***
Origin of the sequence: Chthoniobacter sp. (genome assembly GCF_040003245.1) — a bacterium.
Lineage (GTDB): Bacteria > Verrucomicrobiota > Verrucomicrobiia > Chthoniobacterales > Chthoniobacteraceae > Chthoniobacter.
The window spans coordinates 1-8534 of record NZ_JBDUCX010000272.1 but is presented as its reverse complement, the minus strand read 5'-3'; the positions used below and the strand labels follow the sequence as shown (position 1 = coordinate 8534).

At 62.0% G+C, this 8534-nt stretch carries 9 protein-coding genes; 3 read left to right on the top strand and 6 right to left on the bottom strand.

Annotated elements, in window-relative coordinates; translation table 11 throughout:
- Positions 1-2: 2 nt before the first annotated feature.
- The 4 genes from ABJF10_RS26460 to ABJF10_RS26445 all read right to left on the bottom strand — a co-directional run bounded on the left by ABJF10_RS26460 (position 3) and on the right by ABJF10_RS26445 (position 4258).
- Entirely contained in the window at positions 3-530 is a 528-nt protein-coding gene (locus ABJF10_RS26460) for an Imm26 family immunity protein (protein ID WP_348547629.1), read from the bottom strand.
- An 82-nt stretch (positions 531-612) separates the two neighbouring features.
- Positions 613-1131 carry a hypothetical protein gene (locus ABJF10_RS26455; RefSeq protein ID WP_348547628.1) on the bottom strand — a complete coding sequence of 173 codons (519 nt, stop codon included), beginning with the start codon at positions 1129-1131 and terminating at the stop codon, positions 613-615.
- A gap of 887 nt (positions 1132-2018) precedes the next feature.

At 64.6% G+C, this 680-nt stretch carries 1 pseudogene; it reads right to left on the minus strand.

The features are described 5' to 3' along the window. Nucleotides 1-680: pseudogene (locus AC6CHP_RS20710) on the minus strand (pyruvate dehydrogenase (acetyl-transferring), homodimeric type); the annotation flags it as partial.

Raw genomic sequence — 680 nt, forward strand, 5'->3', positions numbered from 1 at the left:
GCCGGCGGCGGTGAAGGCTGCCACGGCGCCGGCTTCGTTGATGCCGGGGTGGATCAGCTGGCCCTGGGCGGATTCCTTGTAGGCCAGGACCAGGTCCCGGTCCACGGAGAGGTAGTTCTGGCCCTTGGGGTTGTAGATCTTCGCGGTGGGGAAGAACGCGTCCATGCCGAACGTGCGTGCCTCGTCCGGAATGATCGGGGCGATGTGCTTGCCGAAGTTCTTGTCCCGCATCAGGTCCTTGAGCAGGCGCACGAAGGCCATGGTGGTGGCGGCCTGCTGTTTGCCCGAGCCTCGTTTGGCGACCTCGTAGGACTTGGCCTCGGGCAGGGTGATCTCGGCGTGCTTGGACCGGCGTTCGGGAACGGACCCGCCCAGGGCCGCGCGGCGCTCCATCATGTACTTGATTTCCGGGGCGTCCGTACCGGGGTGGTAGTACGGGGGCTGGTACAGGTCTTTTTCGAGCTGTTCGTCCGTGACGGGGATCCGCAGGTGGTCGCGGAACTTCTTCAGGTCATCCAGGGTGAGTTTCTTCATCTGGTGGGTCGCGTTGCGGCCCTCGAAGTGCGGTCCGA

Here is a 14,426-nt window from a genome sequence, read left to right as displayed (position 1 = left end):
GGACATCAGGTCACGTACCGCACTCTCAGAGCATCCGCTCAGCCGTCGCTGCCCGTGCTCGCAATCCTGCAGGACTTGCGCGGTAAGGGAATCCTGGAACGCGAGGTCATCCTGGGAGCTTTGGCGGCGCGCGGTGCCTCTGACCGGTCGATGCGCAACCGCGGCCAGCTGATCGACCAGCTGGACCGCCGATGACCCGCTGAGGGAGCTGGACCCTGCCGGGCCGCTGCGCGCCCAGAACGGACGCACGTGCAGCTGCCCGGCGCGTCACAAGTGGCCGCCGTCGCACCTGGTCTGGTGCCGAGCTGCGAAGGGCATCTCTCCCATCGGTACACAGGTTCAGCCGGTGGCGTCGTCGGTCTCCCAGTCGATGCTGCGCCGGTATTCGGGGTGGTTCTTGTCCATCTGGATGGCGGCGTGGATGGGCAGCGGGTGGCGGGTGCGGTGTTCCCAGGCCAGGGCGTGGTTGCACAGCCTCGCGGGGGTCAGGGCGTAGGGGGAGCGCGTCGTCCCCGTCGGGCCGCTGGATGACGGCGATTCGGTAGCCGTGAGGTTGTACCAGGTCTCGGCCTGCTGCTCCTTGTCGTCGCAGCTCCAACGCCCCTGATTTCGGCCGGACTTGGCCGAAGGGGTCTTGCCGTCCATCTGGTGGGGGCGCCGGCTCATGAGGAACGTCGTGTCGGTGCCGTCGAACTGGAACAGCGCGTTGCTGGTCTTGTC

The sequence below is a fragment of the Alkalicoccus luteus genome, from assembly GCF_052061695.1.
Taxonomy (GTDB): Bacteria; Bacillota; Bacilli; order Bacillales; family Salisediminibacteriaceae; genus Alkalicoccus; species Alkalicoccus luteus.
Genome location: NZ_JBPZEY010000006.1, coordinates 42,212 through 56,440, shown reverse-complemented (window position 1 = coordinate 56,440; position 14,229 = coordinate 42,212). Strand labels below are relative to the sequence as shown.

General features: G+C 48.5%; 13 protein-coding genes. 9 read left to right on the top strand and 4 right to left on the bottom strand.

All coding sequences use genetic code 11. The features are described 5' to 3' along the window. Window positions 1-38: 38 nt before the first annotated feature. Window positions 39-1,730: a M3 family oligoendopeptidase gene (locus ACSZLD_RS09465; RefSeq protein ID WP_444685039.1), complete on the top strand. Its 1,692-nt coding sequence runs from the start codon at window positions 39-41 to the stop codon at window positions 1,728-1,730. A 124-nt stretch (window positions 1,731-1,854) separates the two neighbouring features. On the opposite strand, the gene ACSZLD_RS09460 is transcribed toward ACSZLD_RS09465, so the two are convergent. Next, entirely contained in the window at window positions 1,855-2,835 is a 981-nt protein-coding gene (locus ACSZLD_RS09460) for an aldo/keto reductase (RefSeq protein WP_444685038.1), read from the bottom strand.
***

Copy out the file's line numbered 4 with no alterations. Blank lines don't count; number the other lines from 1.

At 62.0% G+C, this 8534-nt stretch carries 9 protein-coding genes; 3 read left to right on the top strand and 6 right to left on the bottom strand.